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Last week, Google announced a change to their AdRank formula pertaining to “top placement” positions (i.e. the banner text spots at the top of the search results page, versus the links down the right side of the page.

Not surprisingly, these premium spots above the organic results receive higher click-thru rates and considerably more traffic — albeit at a higher cost — than the links in on the right column of the page. Many users do not even differentiate between the paid and organic results in these spots and simply associate the “ads on the right” with paid links.

Anyhow, the change, as announced on Google’s Inside Adwords blog, is a bit cryptic and we received little additional information from our reps over at the Googleplex. This has sparked a bit of debate internally at Wpromote about what exactly will be the net result of these changes. Google’s ambiguous explanation:

“The key change to the formula will be how we consider price. Today’s formula considers an ad’s Quality Score and actual cost-per-click (CPC). The improved formula will still heavily weight Quality Score, but instead of actual CPC, it will consider an ad’s maximum CPC.”

Here is what we know. Presently, there is a combination of quality score and your CPC that determines whether or not a particular keyword and ad combination is “banner-worthy” as we call it here. This CPC that you pay is a penny more than the cost that it would take to outrank the next highest advertiser. This is a bit tricky because it is not a pure auction model, so what you pay per click does not relate directly to what the advertiser above or below you is actually paying. It is the bid that must be paid based on your quality score (which is a composite of your keyword’s CTR, the history of your ad, display URL, landing page quality and a myriad of other “relevance” factors). The bottom line though is that if you bid let’s say $1.00 for a keyword it may require an actual cost of $.50 to rank above the next advertiser. The next advertiser may be paying more than you or less due to all of the other relevance factors. So the problem here is that you may not get to show in the banner because it only took $.50 to outrank the advertiser below you, but the formula to qualify to show up in the banner would require a bid of $.75, for example. Google hits on this issue:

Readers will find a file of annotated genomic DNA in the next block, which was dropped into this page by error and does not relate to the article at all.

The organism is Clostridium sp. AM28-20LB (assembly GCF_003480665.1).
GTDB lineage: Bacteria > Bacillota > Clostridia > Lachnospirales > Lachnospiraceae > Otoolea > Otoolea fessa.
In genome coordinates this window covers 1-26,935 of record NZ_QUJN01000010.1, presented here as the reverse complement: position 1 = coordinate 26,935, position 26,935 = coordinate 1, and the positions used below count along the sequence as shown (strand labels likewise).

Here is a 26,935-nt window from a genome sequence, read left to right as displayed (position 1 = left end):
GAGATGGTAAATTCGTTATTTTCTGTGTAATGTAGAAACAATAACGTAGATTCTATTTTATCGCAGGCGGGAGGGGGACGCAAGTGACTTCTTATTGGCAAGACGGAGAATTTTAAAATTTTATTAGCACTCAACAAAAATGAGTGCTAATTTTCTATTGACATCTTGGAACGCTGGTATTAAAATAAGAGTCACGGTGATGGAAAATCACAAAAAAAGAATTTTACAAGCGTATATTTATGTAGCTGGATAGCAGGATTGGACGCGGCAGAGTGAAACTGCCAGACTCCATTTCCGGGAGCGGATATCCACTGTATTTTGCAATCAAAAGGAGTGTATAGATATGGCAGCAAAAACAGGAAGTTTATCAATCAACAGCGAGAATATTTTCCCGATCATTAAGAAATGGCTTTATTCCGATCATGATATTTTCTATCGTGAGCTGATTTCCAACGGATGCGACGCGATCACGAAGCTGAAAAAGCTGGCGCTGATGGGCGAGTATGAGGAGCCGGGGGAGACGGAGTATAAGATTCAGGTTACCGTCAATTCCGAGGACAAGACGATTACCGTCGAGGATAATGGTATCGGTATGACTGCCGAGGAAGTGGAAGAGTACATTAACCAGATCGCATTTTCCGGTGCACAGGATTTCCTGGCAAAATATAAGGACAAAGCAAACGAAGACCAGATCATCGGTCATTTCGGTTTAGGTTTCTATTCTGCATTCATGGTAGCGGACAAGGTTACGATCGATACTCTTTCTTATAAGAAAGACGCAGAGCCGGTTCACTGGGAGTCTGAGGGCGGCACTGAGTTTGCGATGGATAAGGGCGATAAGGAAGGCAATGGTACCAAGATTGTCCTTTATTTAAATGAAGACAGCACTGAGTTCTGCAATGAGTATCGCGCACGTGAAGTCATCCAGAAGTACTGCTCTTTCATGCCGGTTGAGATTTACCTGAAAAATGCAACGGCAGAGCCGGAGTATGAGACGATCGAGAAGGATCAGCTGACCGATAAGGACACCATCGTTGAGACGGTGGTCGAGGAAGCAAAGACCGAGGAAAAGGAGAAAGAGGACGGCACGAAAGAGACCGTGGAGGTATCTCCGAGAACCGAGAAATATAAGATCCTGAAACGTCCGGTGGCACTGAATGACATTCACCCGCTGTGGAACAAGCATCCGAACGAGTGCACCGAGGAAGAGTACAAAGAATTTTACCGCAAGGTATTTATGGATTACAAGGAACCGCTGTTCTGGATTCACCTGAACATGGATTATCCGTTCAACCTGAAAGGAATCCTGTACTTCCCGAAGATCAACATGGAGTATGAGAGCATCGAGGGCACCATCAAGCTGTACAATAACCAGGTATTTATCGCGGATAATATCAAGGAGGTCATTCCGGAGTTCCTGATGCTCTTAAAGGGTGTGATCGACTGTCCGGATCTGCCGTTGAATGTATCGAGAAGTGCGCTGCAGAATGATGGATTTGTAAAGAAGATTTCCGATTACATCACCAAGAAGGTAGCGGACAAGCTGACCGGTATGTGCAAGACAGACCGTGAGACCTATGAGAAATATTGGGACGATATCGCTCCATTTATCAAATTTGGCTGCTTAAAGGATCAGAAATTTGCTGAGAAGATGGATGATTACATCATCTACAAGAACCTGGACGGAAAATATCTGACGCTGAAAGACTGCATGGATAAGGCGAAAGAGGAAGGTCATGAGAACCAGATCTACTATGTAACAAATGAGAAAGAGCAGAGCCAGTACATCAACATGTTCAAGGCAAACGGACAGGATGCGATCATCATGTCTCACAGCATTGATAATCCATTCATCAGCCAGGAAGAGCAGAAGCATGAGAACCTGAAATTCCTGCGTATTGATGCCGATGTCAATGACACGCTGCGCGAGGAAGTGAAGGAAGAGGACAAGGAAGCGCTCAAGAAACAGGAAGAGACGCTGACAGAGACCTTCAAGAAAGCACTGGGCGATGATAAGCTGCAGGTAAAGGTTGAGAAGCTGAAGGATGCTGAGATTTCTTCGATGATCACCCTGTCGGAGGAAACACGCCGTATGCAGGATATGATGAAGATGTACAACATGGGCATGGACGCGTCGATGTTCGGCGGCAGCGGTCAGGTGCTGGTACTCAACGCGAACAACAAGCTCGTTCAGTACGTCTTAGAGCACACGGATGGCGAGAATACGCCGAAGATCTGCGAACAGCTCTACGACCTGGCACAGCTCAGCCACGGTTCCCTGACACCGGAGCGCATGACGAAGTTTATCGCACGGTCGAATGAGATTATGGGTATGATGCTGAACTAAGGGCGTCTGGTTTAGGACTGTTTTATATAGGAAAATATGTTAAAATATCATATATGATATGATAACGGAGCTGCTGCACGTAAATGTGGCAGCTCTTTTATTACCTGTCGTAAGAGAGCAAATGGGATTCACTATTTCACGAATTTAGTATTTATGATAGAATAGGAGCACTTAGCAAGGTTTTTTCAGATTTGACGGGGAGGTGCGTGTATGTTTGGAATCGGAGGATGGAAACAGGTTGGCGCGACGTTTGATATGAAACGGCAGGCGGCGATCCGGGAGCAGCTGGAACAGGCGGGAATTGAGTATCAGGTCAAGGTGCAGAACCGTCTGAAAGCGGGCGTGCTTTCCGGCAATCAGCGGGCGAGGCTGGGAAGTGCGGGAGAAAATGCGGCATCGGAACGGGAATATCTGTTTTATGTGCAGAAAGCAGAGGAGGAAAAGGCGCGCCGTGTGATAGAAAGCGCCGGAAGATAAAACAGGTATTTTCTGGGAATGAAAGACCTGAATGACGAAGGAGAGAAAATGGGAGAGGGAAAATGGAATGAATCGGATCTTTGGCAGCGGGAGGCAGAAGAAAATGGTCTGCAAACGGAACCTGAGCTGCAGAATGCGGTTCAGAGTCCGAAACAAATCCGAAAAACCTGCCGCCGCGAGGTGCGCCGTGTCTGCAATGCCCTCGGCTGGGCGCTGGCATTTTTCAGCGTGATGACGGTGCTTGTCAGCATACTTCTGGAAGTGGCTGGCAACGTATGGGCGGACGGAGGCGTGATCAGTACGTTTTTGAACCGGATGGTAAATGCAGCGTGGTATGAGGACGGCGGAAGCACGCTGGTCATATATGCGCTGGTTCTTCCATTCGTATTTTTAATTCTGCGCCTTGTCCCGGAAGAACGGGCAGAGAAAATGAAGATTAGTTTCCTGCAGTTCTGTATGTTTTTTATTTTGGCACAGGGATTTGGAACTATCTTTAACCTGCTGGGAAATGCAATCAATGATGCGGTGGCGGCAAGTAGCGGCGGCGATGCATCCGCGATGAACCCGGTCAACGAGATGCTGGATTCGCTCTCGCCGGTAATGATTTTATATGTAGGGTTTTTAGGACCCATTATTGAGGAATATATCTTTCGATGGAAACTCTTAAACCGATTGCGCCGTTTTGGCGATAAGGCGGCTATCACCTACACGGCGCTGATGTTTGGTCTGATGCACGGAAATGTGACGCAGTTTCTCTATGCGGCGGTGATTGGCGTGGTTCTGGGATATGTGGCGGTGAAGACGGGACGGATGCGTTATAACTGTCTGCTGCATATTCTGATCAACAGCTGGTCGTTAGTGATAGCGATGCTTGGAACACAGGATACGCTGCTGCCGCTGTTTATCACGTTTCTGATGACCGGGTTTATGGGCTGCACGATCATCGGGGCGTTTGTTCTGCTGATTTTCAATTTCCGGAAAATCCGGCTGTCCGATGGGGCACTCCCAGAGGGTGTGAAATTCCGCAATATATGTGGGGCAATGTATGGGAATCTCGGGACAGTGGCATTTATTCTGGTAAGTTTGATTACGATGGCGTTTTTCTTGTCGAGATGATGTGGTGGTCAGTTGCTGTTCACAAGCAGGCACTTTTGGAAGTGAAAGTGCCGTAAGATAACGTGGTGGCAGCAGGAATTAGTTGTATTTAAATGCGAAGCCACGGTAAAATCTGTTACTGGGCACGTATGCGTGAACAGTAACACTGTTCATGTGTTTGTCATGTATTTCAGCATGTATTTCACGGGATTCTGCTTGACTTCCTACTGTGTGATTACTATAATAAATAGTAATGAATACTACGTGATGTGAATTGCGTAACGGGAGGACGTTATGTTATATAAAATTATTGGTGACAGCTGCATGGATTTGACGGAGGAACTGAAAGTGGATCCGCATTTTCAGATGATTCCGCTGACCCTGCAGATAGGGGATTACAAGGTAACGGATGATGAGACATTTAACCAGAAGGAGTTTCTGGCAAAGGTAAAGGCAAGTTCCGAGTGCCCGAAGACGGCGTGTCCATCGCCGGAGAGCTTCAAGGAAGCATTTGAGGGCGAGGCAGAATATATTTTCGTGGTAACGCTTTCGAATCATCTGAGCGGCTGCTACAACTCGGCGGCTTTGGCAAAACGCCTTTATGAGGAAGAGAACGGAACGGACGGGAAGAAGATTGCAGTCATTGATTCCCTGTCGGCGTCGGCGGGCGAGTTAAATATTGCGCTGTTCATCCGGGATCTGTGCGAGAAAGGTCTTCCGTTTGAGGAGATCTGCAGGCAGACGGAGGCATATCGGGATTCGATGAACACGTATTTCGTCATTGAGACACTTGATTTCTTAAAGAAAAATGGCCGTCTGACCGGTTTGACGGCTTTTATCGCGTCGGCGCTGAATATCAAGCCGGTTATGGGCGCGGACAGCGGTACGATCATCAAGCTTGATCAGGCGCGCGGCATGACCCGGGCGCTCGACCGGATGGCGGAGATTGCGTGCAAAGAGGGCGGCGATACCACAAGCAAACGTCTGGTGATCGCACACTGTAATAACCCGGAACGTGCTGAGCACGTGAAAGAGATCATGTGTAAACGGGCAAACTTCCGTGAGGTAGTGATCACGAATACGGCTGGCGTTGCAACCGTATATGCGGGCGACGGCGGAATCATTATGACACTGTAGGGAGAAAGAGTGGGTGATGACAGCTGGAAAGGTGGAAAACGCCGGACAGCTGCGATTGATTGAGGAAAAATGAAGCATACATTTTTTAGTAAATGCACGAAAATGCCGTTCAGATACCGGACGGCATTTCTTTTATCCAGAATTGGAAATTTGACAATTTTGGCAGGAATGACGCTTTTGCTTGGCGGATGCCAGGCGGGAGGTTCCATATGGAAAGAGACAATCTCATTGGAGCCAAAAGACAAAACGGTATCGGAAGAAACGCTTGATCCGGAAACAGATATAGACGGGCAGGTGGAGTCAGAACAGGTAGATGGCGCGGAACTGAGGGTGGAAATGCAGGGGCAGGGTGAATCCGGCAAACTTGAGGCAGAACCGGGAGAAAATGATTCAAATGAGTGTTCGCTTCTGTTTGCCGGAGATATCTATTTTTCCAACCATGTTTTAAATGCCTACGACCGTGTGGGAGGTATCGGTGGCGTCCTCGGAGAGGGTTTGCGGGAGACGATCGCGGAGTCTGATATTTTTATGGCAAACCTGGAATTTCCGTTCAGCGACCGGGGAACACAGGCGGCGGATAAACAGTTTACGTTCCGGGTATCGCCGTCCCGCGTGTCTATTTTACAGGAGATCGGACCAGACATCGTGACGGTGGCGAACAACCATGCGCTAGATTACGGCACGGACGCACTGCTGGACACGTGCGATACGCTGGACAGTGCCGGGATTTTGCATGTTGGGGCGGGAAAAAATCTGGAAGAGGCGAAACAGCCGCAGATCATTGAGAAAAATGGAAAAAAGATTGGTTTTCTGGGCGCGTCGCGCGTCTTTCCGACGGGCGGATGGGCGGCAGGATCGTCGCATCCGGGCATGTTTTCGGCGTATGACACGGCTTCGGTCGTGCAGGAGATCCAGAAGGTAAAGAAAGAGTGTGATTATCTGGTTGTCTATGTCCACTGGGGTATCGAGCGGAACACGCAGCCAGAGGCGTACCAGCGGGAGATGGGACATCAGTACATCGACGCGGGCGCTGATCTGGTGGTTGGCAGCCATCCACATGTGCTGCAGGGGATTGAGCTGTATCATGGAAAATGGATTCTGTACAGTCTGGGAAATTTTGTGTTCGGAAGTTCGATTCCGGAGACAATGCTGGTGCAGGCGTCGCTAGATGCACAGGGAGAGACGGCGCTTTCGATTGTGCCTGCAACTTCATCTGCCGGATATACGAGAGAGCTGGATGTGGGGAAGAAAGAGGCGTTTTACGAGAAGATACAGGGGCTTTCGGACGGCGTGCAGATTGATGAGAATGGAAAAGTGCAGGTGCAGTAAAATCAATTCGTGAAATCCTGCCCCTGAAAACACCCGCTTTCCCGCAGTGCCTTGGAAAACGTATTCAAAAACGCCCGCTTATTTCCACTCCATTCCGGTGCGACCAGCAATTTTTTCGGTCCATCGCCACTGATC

“Even if you have a high quality ad, if advertisers below you are not bidding very much, your actual CPC may not be high enough to qualify your ad to appear in a top position.”

So Google’s change will essentially allow more ads to show in the banner by taking into account what your Max CPC is, or what you are *willing* to pay, regardless of what it would take to simply outrank the advertiser below you. Google will not show you what this bid is, but will most likely begin to show more ads in the banner if your Max CPC bid is significantly higher than your actual CPC.

What are the take-aways here? This is under debate right now, but here are my beliefs:

  • Google will ultimately show more ads in the banner. Instead of seeing two ads in the banner, you may see up to 4. Also with niche keywords with only a single advertiser, this is almost always never given “banner-worthiness” and is relegated to the top spot on the right. More ads in the banner combined with higher prices per click means one thing for Google: More revenue. There is no debate of this fact.
  • For advertisers whose ads are already coming up in the banner or who bid lower down on the right side of the page, I do not anticipate seeing much effect.
  • For advertisers who consistently appear not in the banner but high on the right side of the page, I believe that they will potentially see a move of their ad to the banner (generally good thing) but a significant jump in their cost paid per click (bad thing) and a big jump in clicks due to that banner placement. Whether or not this is good or bad depends on if the advertiser will benefit for a higher volume of clicks but at a higher price. Many times, I believe that the answer will be no, but time will tell.


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